There is yet another system that could be easy to handle while maintaining mammalian-like PTMs–parasitic protozoan Leishmania tarentolae. L. tarenolae is a unicellular organism, its host is lizard. Even though it’s a vertebrate parasite, this species poses no risk to humans. Amazingly, L. tarenolae individuals can be grown on agar plates for clonal selection or in simple liquid media like E. coli. Their optimal growth temperature is 27C, and they do not require shaking; thus they are suitable for growth in insect cell incubators or even at room temperature. The most important advantage of this system is that oligosaccharide structures of proteins produced in this organism resemble those of mammalian cells much more closely than even insect cells, i. e. the N-glycosylation profile can be basically identical to a biantennary fully galactosylated Man3GlcNAc2core-a-1,6-fucosylated structure found in mammalian cells.

IFrom our first-hand experience, the handling of this species is extremely convenient. While we heavily promote the baculovirus expression system (BVES) for most of our custom protein production projects (we carried out one NIH project for producing human glycosylated cancer antigen proteins using a modified BVES recently), we now believe that there is a good chance that many of the proteins we have been producing could be produced in the protozoan system with potentially better efficiency.

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Wednesday, September 28th, 2011 Viruses and cells No Comments

Introducing Baculo Virus Expression System (BVES) with a Strong IRES

Internal ribosome entry site (IRES) can be used to initiate translation of a second open reading frame (ORF) of an mRNA, providing the benefits of: 1) avoiding promoter competition in a dual promoter situation; 2) having controlled ratio of expression of two proteins; 3) placing a dominant selection pressure on the entire bicistronic mRNA and hence the maintenance of the transgene when a selection marker is placed as the second ORF.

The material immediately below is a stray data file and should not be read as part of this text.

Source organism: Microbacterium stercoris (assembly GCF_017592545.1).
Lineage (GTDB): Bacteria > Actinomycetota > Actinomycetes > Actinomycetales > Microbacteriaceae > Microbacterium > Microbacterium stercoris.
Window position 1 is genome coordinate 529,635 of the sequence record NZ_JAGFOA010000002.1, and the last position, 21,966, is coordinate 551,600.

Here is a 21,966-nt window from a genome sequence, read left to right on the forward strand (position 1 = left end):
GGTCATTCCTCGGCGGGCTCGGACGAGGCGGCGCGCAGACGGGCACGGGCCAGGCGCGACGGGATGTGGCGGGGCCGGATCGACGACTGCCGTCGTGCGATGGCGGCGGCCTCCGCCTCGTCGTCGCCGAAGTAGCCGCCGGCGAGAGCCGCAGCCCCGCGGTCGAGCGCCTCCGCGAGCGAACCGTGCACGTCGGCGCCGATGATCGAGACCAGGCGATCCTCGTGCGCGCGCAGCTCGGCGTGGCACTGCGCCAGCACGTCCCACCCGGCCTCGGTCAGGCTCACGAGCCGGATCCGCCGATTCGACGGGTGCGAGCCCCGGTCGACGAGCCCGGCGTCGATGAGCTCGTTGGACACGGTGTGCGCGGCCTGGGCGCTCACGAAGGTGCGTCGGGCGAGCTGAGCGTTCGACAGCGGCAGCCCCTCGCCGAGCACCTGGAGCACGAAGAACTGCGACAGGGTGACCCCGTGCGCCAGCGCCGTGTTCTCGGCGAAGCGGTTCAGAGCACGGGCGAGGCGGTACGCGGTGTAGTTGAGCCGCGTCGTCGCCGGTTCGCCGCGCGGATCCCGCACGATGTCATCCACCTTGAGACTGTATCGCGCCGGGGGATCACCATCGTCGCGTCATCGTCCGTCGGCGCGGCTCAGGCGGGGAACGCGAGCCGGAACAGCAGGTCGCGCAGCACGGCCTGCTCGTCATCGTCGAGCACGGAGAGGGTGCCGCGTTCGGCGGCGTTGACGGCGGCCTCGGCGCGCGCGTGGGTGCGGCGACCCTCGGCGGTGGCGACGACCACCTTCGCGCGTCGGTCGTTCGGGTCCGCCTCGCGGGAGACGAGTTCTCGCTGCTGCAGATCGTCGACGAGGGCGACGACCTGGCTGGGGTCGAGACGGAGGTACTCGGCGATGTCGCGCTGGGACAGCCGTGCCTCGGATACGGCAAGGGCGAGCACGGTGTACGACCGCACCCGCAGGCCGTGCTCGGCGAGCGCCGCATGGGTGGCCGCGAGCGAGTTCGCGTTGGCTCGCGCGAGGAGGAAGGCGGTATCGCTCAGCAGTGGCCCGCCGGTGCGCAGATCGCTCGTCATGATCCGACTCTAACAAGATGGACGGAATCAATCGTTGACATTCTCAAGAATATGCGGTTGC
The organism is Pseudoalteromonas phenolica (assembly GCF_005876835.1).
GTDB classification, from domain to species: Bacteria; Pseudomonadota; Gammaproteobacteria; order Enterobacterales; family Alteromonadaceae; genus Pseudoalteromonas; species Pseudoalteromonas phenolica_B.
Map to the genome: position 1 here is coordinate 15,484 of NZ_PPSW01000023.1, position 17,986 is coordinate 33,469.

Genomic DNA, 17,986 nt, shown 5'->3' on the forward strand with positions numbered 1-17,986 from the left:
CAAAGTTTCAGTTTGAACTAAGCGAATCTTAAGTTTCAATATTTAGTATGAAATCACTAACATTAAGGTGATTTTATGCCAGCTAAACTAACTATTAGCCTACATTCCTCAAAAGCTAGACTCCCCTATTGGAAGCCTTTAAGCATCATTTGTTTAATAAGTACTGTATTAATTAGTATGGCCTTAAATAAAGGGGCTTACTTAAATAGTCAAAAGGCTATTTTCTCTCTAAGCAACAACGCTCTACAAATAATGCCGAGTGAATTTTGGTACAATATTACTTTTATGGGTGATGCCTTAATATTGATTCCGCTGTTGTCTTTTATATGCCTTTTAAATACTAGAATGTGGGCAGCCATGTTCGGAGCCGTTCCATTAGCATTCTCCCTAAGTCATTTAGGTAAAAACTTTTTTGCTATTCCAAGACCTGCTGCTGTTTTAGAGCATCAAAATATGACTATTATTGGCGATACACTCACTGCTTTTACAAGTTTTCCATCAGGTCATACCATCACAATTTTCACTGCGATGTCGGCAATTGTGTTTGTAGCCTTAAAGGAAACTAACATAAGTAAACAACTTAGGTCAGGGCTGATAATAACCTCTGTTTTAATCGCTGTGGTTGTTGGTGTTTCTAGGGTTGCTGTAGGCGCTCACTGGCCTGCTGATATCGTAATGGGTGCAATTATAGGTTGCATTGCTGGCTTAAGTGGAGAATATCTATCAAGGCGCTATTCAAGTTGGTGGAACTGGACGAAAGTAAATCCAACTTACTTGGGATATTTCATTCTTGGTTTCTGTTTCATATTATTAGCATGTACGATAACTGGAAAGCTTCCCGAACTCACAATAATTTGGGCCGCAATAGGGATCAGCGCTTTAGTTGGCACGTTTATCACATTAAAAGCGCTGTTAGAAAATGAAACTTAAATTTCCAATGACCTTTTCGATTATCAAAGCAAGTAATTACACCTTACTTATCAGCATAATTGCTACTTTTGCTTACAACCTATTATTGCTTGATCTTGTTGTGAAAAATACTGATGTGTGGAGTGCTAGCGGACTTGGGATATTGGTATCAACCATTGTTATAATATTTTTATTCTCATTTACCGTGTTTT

IRES elements are located mainly in RNA viruses except certain mammalian and insect mRNA molecules. Only one DNA virus has so far been found to contain an IRES, the while spot syndrome virus (WSSV) of marine shrimp. This IRES, compared to a very few other choices known to function in insect cells such as the IRES from Rhopalosiphum padi virus (RhPV), has strong translation initiation activity (~98-99% in reference to cap-dependent initiation), insect cell specificity, and encompasses only 180 base pairs.

Allele Biotech, with its acquisition of Orbigen, is a major provider of BVES products and services with more than 10 years of experience. Allele’s featured New Products of the Week* this week are WSSV IRES containing baculovirus vectors, the sIRES (for Strong IRES from Shrimp virus) series plasmids. Currently one version is pOrb-MCS-sIRES-VSVG for pseudotyping baculoviruses (within the Emerald Baculovirus for Mammalian Expression series), with pOrb-mWasabi-sIRES-VSVG as a fluorescent protein control; the other is pOrb-MCS-sIRES-MCS for cloning a custom second cDNA. New versions in the future will include IRES driven mWasabi and other commonly used selection markers.

With a current research project for the National Cancer Institute (NCI) within the National Institutes of Health (NIH) involving development of modified BVES and mammalian protein expression and purification systems, Allele Biotech expects this product line to continue its expansion at a fast pace.

* Allele Biotech announces at least one new product every Wednesday through news release at AlleleNews or Allele Blog and social networks.

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Wednesday, September 30th, 2009 Viruses and cells No Comments